5 Fabulous Takeaways for Writers from Robert Frost

Robert Frost has written some of the most quoted poems ever. What writer hasn’t heard of” “The Road Less Traveled By” (“Two roads diverged in a wood, and I—/ I took the one less traveled by/And that has made all the difference”)?  Or “Stopping by Woods” (“But I have promises to keep/And miles to go before I sleep/And miles to go before I sleep”)? Or “Mending Wall” (“Something there is that doesn’t love a wall…”)?

His poetry is deceptively simple: simple because he’s easy to understand (on the surface) but deceptive because there’s a lot of undercurrents and crosscurrents going on. Lots of irony, sarcasm, paradox, and even bitter cynicism.

He created a nice grandfatherly image for himself, but some bios suggest he was far from the “nice grandfather.” But, bios aside, we’ll have a look at his attributes, ideas, and style. There’s a boatload of takeaways a writer can get from studying Frost. Here’s 5 main ones, each with many parts.

Frost’s appeal

Work on finding an “appeal”—making your writing “appealing” in some way, to some audience.

Frost aimed, as you can, to appeal to the masses and not the esoteric few. In simple, unaffected language he wrote of familiar objects and the “character” of New England.

His poetry paints pictures of an idyllic America of the past. It’s an escape from the overly complex, anxious, urbanized society of some of his peers, such as T.S. Eliot.

Frost has four attributes from the 19th century

It might seem strange to suggest to a 21st century writer that looking back at and modeling some 19th century strategies and ways of seeing the world would be helpful. But some ideas are timeless, some attributes universal.

  • As Emerson put it, Frost has “an original relation to the universe”
    • He stressed the benefits of physical labor
    • He communed with the environment
      • eg. “Two Tramps in Mud Time”; “After Apple Picking”; etc.
      • For other examples, read Whitman’s “To a Learned Astronomer”…
  • Use your intuition. Frost seldom proceeded from reasoning or thinking. As Melville said: “I stand for the heart. To the dogs with the head!”
  • Develop a sense of your own national identity in literature. Emerson had demanded that American poets seek independence. Frost knew he was good and knew he was carving out an American niche in his poetry.
  • Be self‑reliant. Emerson enthroned the complete mental and spiritual independence of each individual. Frost’s self‑reliance manifests itself in a total immersion in the daily activities of country life.

Frost’s theories of poetry

Never interrupt a master when he’s speaking. I’ll just post these quotes from Frost without elaborating. They should give you plenty of food for thought about your own poetry or writing in general.

  • “A poem must not begin with thought first. It begins with a lump in the throat.”
  • “Poetry provides the one permissible way of saying one thing and meaning another.”
  • Composition is a process of letting the poem take over: “like a piece of ice on a hot stove, the poem must ride on its own melting.”
  • “Art strips life to form.”
  • “Poetry makes you remember what you didn’t know that you knew.”
  • “A poem begins in delight and ends in wisdom.”
  • “A poem is a momentary stay against confusion.”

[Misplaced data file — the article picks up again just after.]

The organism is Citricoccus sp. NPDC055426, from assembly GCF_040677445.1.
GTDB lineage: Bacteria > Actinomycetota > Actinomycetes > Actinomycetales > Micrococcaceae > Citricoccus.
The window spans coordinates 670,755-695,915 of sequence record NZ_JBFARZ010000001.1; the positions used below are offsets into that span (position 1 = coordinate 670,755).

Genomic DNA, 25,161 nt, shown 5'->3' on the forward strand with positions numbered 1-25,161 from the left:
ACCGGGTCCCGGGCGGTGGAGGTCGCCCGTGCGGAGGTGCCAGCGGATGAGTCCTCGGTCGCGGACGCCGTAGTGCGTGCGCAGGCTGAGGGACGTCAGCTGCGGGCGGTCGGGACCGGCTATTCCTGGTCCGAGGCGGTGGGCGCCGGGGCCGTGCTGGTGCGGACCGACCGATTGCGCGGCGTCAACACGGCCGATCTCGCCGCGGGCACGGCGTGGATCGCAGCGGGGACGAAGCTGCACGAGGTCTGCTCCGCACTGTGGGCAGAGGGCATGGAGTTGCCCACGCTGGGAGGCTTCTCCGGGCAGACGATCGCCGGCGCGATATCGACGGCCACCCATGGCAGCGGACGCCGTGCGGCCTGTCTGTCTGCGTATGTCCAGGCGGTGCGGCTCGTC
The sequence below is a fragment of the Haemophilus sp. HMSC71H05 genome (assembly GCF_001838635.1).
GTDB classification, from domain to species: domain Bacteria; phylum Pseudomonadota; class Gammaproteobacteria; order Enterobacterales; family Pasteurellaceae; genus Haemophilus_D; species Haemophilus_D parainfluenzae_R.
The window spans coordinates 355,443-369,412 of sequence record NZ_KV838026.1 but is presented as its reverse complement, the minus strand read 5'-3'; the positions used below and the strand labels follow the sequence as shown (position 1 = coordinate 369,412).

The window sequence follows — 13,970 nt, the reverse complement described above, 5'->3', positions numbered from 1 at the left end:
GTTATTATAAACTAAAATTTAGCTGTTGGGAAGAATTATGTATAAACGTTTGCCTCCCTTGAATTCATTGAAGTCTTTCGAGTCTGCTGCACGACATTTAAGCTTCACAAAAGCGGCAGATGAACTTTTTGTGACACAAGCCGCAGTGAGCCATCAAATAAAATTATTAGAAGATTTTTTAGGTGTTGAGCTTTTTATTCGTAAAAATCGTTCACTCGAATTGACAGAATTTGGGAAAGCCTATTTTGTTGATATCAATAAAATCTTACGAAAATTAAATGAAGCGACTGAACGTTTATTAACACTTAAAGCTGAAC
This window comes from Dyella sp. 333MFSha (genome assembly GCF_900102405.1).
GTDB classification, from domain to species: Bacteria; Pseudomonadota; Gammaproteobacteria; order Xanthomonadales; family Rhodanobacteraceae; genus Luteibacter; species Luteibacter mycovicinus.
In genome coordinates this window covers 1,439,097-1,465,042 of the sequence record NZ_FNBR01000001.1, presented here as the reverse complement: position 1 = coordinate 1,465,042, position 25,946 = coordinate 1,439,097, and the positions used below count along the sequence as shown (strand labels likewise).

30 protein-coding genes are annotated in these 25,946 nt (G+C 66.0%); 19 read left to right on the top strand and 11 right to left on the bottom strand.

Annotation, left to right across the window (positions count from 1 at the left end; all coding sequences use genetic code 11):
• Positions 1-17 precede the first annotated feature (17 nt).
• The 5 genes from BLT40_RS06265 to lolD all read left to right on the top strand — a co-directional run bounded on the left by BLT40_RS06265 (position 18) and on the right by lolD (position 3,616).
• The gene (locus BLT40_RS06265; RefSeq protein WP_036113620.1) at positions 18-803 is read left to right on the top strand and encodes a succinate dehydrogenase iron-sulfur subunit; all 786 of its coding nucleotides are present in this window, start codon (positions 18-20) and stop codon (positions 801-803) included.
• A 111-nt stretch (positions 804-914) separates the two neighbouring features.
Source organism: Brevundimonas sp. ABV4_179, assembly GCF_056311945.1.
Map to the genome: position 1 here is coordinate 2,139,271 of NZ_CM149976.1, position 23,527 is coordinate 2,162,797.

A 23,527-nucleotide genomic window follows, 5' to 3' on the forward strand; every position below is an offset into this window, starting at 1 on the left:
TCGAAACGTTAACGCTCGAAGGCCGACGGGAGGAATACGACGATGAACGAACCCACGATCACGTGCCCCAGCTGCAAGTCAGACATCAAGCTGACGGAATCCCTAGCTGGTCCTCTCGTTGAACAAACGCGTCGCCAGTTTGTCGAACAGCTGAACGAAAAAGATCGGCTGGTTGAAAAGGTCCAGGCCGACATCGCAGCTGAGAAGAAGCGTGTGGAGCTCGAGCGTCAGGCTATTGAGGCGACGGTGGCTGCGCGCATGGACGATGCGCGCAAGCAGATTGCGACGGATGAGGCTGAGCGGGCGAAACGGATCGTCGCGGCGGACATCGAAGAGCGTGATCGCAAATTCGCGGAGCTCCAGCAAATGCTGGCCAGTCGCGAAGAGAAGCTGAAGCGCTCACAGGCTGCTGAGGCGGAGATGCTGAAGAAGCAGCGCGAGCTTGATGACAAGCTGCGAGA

Frost’s style

  • Frost composes for the ear, loving the sound of words: “They are always there, living in the cave of the mouth. They are real cave things: they were before words were. They are as definitely things as images of sight.”
  • There’s a taut, muscle‑bound quality to his poetry. A real economy of expression.
  • He doesn’t write in free verse, saying that’s “like playing tennis without a net.” His blank verse provides the flavor of idiomatic American speech. He transposes accents at will, adding or subtracting feet whenever he likes. Frost’s blank verse is very regular and careful but appears casual.
  • He usually starts with a simple concrete event or action—such as apple picking, repairing a wall, swinging in a tree, or wielding an axe—that leads to a philosophical observation or insight.
  • He’s the modern master of dramatic narratives, such as “Home Burial” and “Death of the Hired Man.” He’s been compared to Chekov in how he captures subtle changes in emotion through dialogue.

Frost’s subjects and themes

Don’t approach Frost with any preconception of his system or overall vision of reality because he deconstructs himself.

  • Try deconstructing yourself:
    • Be unpredictable
    • Compose stories or poems with conflicting or multiple viewpoints
    • Never settle for clichés or stereotypes
    • Be fresh and original or don’t bother to write at all. Find another profession. Seriously.
    • Read my blog on deconstruction for more details.
  • Man in conflict with a chaotic world, searching for order while everything around him is changing and decaying.
  • Frost called himself a “synechdochist”: by exploring one representative corner of humanity, he was probing a sample of the larger crowd (ala Wm. Faulkner).
  • The individual’s relationship with himself, his fellow man, his world, and God. Man is an entity—one among many—yet alone with his fate.
  • Mutability: spring and autumn; new life, dying life; everything changes: “nothing gold can stay,” he wrote. And in his darkest, most troubling poem of all—”Out, Out‑‑”—an entire family brushes off a boy’s death almost immediately: “And they, since they/Were not the one dead, turned to their affairs.” Life goes on for those still alive.

A Modernist to the core, Frost he found new ways to be new. So should you.

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